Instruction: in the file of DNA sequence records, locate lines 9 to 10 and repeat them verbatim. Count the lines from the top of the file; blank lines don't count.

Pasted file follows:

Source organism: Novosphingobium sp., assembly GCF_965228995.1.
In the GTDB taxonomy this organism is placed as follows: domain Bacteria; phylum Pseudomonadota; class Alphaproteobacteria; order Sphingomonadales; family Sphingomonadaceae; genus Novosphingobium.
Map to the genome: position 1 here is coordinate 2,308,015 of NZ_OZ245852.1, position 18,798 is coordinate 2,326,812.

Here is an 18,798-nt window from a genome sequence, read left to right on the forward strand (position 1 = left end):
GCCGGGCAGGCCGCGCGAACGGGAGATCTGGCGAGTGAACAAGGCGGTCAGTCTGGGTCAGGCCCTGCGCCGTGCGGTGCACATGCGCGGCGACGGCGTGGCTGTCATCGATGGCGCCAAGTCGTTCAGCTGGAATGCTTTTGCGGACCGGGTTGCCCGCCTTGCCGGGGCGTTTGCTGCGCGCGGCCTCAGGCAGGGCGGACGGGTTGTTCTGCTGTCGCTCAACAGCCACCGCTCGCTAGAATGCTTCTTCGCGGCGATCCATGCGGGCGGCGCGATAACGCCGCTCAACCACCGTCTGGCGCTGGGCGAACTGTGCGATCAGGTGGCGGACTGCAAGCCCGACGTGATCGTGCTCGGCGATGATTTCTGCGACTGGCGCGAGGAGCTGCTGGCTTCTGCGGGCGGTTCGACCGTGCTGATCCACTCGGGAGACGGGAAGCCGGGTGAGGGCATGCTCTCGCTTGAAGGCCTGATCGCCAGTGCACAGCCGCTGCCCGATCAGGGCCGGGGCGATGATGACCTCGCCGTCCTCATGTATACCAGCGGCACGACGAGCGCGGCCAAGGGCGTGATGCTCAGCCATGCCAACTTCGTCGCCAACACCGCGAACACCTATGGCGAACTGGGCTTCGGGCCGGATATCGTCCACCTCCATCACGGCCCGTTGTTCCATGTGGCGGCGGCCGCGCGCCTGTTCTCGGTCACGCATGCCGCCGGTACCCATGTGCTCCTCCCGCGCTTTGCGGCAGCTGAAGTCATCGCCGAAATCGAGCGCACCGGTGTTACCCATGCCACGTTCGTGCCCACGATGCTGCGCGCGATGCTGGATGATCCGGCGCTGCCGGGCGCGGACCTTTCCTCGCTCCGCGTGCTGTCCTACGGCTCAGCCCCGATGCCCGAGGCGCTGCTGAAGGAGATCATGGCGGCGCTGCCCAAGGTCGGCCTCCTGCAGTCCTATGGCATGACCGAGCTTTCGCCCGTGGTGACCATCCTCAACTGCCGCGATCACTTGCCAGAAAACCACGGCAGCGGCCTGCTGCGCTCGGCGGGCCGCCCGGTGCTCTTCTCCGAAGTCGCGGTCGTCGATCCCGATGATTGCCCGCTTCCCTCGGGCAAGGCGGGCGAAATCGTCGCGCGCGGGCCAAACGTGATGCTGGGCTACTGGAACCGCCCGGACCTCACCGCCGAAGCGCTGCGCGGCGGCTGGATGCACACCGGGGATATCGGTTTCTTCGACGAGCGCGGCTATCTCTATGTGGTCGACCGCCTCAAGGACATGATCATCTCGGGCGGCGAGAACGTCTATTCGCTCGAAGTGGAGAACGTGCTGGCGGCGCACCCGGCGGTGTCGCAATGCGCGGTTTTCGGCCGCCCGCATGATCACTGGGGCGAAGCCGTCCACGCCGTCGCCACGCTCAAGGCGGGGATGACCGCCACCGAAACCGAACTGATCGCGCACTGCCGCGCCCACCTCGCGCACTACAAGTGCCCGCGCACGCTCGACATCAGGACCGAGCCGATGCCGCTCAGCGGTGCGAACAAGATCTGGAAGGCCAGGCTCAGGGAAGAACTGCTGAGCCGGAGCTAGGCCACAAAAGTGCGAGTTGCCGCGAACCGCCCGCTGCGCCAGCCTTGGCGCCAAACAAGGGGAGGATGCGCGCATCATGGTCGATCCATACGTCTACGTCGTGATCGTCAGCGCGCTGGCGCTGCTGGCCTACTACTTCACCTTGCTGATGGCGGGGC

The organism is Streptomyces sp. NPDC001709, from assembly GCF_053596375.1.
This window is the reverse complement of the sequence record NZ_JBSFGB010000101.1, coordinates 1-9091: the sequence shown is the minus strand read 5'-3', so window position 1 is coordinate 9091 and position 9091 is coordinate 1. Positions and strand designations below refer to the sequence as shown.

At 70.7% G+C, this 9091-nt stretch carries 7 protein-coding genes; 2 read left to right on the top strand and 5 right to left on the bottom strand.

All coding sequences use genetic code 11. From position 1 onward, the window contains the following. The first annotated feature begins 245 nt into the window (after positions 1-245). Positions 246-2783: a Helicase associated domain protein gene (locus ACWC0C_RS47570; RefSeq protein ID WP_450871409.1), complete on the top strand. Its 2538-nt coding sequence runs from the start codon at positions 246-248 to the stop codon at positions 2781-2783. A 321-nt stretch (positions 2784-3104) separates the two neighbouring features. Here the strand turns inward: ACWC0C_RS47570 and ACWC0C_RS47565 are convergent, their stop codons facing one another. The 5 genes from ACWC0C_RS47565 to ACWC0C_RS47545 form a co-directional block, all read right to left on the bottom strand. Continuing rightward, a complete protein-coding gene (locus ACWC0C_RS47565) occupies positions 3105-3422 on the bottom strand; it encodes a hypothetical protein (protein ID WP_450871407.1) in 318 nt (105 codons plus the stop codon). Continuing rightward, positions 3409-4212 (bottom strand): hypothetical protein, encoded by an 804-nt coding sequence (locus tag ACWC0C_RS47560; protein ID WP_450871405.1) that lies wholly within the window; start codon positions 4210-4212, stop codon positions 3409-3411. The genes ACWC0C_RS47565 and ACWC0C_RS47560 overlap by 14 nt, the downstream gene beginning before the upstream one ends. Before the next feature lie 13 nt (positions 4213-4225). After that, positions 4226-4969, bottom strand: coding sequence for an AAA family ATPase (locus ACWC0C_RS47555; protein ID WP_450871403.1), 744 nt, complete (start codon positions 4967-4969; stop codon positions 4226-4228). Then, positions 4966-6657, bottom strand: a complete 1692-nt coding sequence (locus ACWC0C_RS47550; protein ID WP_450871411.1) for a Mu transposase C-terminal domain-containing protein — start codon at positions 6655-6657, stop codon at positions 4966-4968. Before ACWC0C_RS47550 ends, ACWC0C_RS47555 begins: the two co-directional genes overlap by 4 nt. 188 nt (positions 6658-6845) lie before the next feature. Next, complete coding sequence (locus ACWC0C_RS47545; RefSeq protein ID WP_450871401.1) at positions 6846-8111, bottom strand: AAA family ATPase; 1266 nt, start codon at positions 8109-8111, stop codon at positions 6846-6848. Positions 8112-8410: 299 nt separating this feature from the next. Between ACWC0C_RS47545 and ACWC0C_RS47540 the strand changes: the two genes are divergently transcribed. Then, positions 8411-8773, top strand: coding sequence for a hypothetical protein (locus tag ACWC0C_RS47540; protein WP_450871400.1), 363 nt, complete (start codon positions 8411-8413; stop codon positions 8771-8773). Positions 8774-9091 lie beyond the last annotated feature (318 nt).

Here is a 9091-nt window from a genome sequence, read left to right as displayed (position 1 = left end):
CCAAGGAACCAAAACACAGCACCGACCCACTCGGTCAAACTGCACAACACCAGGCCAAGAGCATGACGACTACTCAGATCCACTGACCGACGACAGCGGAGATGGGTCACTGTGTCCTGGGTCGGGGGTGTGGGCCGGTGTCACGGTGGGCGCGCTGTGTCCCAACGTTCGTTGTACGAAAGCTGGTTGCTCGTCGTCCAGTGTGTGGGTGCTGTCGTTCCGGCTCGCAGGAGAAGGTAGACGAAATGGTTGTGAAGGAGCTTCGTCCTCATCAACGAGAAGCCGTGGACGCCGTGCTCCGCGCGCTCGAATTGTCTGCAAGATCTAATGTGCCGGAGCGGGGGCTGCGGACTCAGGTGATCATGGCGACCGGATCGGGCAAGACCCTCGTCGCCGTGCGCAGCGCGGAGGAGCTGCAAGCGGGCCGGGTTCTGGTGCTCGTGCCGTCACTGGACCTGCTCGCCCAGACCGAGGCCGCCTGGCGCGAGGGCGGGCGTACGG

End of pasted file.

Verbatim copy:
All coding sequences use genetic code 11. From position 1 onward, the window contains the following. The first annotated feature begins 245 nt into the window (after positions 1-245). Positions 246-2783: a Helicase associated domain protein gene (locus ACWC0C_RS47570; RefSeq protein ID WP_450871409.1), complete on the top strand. Its 2538-nt coding sequence runs from the start codon at positions 246-248 to the stop codon at positions 2781-2783. A 321-nt stretch (positions 2784-3104) separates the two neighbouring features. Here the strand turns inward: ACWC0C_RS47570 and ACWC0C_RS47565 are convergent, their stop codons facing one another. The 5 genes from ACWC0C_RS47565 to ACWC0C_RS47545 form a co-directional block, all read right to left on the bottom strand. Continuing rightward, a complete protein-coding gene (locus ACWC0C_RS47565) occupies positions 3105-3422 on the bottom strand; it encodes a hypothetical protein (protein ID WP_450871407.1) in 318 nt (105 codons plus the stop codon). Continuing rightward, positions 3409-4212 (bottom strand): hypothetical protein, encoded by an 804-nt coding sequence (locus tag ACWC0C_RS47560; protein ID WP_450871405.1) that lies wholly within the window; start codon positions 4210-4212, stop codon positions 3409-3411. The genes ACWC0C_RS47565 and ACWC0C_RS47560 overlap by 14 nt, the downstream gene beginning before the upstream one ends. Before the next feature lie 13 nt (positions 4213-4225). After that, positions 4226-4969, bottom strand: coding sequence for an AAA family ATPase (locus ACWC0C_RS47555; protein ID WP_450871403.1), 744 nt, complete (start codon positions 4967-4969; stop codon positions 4226-4228). Then, positions 4966-6657, bottom strand: a complete 1692-nt coding sequence (locus ACWC0C_RS47550; protein ID WP_450871411.1) for a Mu transposase C-terminal domain-containing protein — start codon at positions 6655-6657, stop codon at positions 4966-4968. Before ACWC0C_RS47550 ends, ACWC0C_RS47555 begins: the two co-directional genes overlap by 4 nt. 188 nt (positions 6658-6845) lie before the next feature. Next, complete coding sequence (locus ACWC0C_RS47545; RefSeq protein ID WP_450871401.1) at positions 6846-8111, bottom strand: AAA family ATPase; 1266 nt, start codon at positions 8109-8111, stop codon at positions 6846-6848. Positions 8112-8410: 299 nt separating this feature from the next. Between ACWC0C_RS47545 and ACWC0C_RS47540 the strand changes: the two genes are divergently transcribed. Then, positions 8411-8773, top strand: coding sequence for a hypothetical protein (locus tag ACWC0C_RS47540; protein WP_450871400.1), 363 nt, complete (start codon positions 8411-8413; stop codon positions 8771-8773). Positions 8774-9091 lie beyond the last annotated feature (318 nt).

Here is a 9091-nt window from a genome sequence, read left to right as displayed (position 1 = left end):